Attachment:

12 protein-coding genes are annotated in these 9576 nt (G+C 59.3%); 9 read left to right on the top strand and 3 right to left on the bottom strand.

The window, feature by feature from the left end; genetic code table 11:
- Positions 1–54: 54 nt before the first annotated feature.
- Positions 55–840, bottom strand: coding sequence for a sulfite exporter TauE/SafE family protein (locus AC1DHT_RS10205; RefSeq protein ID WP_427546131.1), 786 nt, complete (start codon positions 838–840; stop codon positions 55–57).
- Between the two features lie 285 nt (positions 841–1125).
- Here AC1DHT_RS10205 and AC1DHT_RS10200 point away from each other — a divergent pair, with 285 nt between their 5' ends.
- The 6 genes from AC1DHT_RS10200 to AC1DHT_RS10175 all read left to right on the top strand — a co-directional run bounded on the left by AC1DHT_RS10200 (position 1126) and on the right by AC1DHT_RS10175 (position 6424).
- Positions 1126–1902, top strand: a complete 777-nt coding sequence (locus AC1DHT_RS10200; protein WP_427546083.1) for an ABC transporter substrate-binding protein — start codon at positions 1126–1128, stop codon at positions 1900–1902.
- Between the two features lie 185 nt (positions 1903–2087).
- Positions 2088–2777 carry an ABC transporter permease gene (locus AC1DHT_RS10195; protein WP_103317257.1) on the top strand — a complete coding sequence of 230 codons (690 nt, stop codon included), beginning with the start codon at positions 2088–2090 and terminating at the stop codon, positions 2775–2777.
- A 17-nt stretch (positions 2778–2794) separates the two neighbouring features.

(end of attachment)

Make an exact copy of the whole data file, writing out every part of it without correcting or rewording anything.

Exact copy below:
12 protein-coding genes are annotated in these 9576 nt (G+C 59.3%); 9 read left to right on the top strand and 3 right to left on the bottom strand.

The window, feature by feature from the left end; genetic code table 11:
- Positions 1–54: 54 nt before the first annotated feature.
- Positions 55–840, bottom strand: coding sequence for a sulfite exporter TauE/SafE family protein (locus AC1DHT_RS10205; RefSeq protein ID WP_427546131.1), 786 nt, complete (start codon positions 838–840; stop codon positions 55–57).
- Between the two features lie 285 nt (positions 841–1125).
- Here AC1DHT_RS10205 and AC1DHT_RS10200 point away from each other — a divergent pair, with 285 nt between their 5' ends.
- The 6 genes from AC1DHT_RS10200 to AC1DHT_RS10175 all read left to right on the top strand — a co-directional run bounded on the left by AC1DHT_RS10200 (position 1126) and on the right by AC1DHT_RS10175 (position 6424).
- Positions 1126–1902, top strand: a complete 777-nt coding sequence (locus AC1DHT_RS10200; protein WP_427546083.1) for an ABC transporter substrate-binding protein — start codon at positions 1126–1128, stop codon at positions 1900–1902.
- Between the two features lie 185 nt (positions 1903–2087).
- Positions 2088–2777 carry an ABC transporter permease gene (locus AC1DHT_RS10195; protein WP_103317257.1) on the top strand — a complete coding sequence of 230 codons (690 nt, stop codon included), beginning with the start codon at positions 2088–2090 and terminating at the stop codon, positions 2775–2777.
- A 17-nt stretch (positions 2778–2794) separates the two neighbouring features.